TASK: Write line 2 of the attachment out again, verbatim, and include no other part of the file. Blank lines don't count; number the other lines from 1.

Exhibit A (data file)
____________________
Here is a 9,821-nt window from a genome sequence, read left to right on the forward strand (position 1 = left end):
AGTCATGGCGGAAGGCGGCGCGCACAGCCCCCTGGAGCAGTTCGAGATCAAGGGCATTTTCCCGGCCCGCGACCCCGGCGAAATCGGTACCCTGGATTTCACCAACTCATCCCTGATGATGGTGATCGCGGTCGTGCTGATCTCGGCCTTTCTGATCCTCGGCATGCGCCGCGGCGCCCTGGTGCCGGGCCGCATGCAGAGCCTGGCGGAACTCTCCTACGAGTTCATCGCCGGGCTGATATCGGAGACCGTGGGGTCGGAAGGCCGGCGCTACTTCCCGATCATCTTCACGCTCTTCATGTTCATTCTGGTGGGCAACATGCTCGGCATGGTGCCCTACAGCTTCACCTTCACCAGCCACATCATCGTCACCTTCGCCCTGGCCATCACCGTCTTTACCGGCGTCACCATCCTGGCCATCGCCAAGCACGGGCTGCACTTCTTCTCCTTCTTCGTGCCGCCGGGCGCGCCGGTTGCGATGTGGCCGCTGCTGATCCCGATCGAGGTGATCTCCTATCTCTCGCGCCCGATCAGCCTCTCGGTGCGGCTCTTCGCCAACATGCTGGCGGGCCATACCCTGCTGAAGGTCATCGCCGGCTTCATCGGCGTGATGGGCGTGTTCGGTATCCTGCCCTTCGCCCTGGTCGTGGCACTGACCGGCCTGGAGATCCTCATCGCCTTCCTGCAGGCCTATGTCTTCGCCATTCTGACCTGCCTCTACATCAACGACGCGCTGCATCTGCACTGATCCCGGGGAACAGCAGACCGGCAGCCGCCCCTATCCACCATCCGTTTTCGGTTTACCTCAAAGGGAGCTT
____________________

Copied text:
AGTCATGGCGGAAGGCGGCGCGCACAGCCCCCTGGAGCAGTTCGAGATCAAGGGCATTTTCCCGGCCCGCGACCCCGGCGAAATCGGTACCCTGGATTTCACCAACTCATCCCTGATGATGGTGATCGCGGTCGTGCTGATCTCGGCCTTTCTGATCCTCGGCATGCGCCGCGGCGCCCTGGTGCCGGGCCGCATGCAGAGCCTGGCGGAACTCTCCTACGAGTTCATCGCCGGGCTGATATCGGAGACCGTGGGGTCGGAAGGCCGGCGCTACTTCCCGATCATCTTCACGCTCTTCATGTTCATTCTGGTGGGCAACATGCTCGGCATGGTGCCCTACAGCTTCACCTTCACCAGCCACATCATCGTCACCTTCGCCCTGGCCATCACCGTCTTTACCGGCGTCACCATCCTGGCCATCGCCAAGCACGGGCTGCACTTCTTCTCCTTCTTCGTGCCGCCGGGCGCGCCGGTTGCGATGTGGCCGCTGCTGATCCCGATCGAGGTGATCTCCTATCTCTCGCGCCCGATCAGCCTCTCGGTGCGGCTCTTCGCCAACATGCTGGCGGGCCATACCCTGCTGAAGGTCATCGCCGGCTTCATCGGCGTGATGGGCGTGTTCGGTATCCTGCCCTTCGCCCTGGTCGTGGCACTGACCGGCCTGGAGATCCTCATCGCCTTCCTGCAGGCCTATGTCTTCGCCATTCTGACCTGCCTCTACATCAACGACGCGCTGCATCTGCACTGATCCCGGGGAACAGCAGACCGGCAGCCGCCCCTATCCACCATCCGTTTTCGGTTTACCTCAAAGGGAGCTT